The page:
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On a Hitherto Neglected Text Against Buddhist Personalism: Mahāyānasūtrālaṅkāra 18.92–103 and its Bhāṣya


Eltschinger, V (2010). On a Hitherto Neglected Text Against Buddhist Personalism: Mahāyānasūtrālaṅkāra 18.92–103 and its Bhāṣya. Asiatische Studien / Études Asiatiques, 64(2):291-340.

Abstract

According to the Chinese pilgrims Xuanzang and Yijing, the Sāṃmitīya sect of Buddhism, an offshoot of the Vātsīputrīya sect, had become by far the most important among the non-Mahāyānist denominations of the northern half of India by the turn of the 7th century CE. Now, the Sāṃmitīyas were famous for professing a personalist doctrine (pudgalavāda) that singled them out as “heretics” and triggered off vehement criticism on the part of their “coreligionists.” Whereas only a few Sāṃmitīya works have survived down to us in Chinese translation, most of their opponents’ tracts have been preserved either in Sanskrit or in Tibetan translation, the most celebrated ones being those of Vasubandhu, Candrakīrti and Kamalaśīla. However, one of the earliest extant Yogācāra sources, the Mahāyānasūtrālaṅkāra(bhāṣya), dedicates a section of respectable length to the critique of Buddhist personalism. The present essay provides this neglected early testimony with an introduction, an annotated translation, and text-critical notes.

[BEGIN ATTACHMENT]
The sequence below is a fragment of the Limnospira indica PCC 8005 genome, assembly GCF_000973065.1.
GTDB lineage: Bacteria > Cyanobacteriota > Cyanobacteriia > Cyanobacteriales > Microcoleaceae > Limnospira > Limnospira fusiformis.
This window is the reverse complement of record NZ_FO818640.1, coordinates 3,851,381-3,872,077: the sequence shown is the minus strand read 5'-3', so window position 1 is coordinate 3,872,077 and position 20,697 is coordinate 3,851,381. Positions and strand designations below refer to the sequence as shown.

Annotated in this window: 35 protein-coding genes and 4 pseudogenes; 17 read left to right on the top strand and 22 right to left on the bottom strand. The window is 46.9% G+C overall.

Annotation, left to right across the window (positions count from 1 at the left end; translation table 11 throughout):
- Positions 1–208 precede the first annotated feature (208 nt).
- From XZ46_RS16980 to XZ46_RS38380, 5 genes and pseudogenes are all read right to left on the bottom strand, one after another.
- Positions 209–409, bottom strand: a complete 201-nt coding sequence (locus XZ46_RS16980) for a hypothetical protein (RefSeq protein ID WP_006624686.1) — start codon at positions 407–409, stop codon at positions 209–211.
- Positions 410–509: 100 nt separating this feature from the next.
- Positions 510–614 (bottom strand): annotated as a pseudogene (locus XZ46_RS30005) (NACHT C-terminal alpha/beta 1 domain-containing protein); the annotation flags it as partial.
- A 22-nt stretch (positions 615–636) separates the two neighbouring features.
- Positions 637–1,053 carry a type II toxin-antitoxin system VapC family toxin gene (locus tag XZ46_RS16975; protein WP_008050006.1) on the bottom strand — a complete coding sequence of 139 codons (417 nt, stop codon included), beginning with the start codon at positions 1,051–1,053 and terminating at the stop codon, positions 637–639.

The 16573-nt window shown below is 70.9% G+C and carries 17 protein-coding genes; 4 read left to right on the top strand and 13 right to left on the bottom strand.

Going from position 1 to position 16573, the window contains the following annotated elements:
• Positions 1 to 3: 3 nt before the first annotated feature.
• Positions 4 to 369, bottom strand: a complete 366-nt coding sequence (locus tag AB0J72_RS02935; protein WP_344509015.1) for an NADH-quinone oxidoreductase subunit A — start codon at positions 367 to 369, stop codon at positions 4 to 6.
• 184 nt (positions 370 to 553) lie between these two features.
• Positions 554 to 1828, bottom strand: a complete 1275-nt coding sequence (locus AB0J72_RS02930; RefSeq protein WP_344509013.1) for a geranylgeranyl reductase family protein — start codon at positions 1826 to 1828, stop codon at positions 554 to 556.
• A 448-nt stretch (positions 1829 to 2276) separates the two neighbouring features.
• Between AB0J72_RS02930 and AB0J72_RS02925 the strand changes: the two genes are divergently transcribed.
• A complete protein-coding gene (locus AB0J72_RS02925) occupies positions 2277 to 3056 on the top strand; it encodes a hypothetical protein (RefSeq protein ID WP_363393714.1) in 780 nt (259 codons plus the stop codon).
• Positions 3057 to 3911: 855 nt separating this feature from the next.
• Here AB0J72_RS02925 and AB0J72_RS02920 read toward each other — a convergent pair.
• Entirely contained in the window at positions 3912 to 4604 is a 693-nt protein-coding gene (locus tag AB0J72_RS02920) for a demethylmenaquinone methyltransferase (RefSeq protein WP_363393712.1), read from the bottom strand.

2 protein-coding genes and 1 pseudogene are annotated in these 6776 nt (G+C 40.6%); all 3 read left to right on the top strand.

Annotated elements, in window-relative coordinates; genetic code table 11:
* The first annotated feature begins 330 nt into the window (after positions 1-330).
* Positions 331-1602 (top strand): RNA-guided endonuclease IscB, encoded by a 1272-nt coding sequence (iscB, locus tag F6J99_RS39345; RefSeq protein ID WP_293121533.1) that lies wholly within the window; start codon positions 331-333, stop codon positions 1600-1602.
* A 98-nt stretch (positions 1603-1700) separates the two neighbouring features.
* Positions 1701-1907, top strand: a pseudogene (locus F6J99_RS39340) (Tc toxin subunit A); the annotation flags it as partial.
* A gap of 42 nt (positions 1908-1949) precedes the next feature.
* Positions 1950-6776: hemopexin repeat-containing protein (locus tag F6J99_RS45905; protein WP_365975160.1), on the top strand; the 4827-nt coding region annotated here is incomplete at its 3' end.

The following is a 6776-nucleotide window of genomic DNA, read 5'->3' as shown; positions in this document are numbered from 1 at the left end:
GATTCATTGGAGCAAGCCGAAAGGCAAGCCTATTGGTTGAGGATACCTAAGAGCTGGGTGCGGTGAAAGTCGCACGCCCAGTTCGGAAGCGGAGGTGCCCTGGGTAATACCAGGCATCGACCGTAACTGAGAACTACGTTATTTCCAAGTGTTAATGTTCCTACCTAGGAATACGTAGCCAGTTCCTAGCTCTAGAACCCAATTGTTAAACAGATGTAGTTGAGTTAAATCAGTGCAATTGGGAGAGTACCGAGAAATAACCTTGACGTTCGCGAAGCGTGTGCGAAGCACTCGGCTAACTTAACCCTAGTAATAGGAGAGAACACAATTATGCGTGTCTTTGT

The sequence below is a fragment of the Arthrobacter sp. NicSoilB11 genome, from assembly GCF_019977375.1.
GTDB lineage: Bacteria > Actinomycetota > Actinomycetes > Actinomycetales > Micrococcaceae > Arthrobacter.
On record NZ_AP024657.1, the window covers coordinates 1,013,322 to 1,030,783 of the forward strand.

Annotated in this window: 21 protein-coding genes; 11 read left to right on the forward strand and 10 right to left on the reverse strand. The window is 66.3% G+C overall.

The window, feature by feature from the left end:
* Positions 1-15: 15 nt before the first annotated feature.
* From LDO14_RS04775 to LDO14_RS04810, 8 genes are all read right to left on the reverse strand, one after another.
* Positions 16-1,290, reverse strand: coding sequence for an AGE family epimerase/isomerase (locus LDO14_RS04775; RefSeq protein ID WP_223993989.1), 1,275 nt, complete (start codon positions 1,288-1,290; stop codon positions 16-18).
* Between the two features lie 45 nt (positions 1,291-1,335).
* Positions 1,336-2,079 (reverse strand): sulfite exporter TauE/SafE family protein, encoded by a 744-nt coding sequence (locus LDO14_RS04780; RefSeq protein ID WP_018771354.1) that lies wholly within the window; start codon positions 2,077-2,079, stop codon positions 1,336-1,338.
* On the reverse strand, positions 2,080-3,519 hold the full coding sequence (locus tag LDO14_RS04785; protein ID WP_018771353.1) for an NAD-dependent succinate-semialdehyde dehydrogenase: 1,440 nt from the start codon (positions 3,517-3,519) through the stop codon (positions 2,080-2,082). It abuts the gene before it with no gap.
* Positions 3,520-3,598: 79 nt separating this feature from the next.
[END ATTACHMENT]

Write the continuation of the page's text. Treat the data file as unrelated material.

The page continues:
According to the Chinese pilgrims Xuanzang and Yijing, the Sāṃmitīya sect of Buddhism, an offshoot of the Vātsīputrīya sect, had become by far the most important among the non-Mahāyānist denominations of the northern half of India by the turn of the 7th century CE. Now, the Sāṃmitīyas were famous for professing a personalist doctrine (pudgalavāda) that singled them out as “heretics” and triggered off vehement criticism on the part of their “coreligionists.” Whereas only a few Sāṃmitīya works have survived down to us in Chinese translation, most of their opponents’ tracts have been preserved either in Sanskrit or in Tibetan translation, the most celebrated ones being those of Vasubandhu, Candrakīrti and Kamalaśīla. However, one of the earliest extant Yogācāra sources, the Mahāyānasūtrālaṅkāra(bhāṣya), dedicates a section of respectable length to the critique of Buddhist personalism. The present essay provides this neglected early testimony with an introduction, an annotated translation, and text-critical notes.

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Additional indexing

Item Type:Journal Article, refereed, original work
Communities & Collections:Journals > Asiatische Studien / Études Asiatiques > Archive > 64 (2010) > 2
Dewey Decimal Classification:950 History of Asia
Language:English
Date:2010
Deposited On:10 Aug 2010 08:50
Last Modified:05 Apr 2016 14:13
Publisher:Schweizerische Asiengesellschaft / Verlag Peter Lang
ISSN:0004-4717
Related URLs:http://www.sagw.ch/de/asiengesellschaft/publikationen/Asiatische-Studien.html (Publisher)
http://www.peterlang.com/index.cfm?vID=86850&vLang=D&vHR=1&vUR=4&vUUR=11 (Publisher)
Permanent URL: http://doi.org/10.5167/uzh-35367

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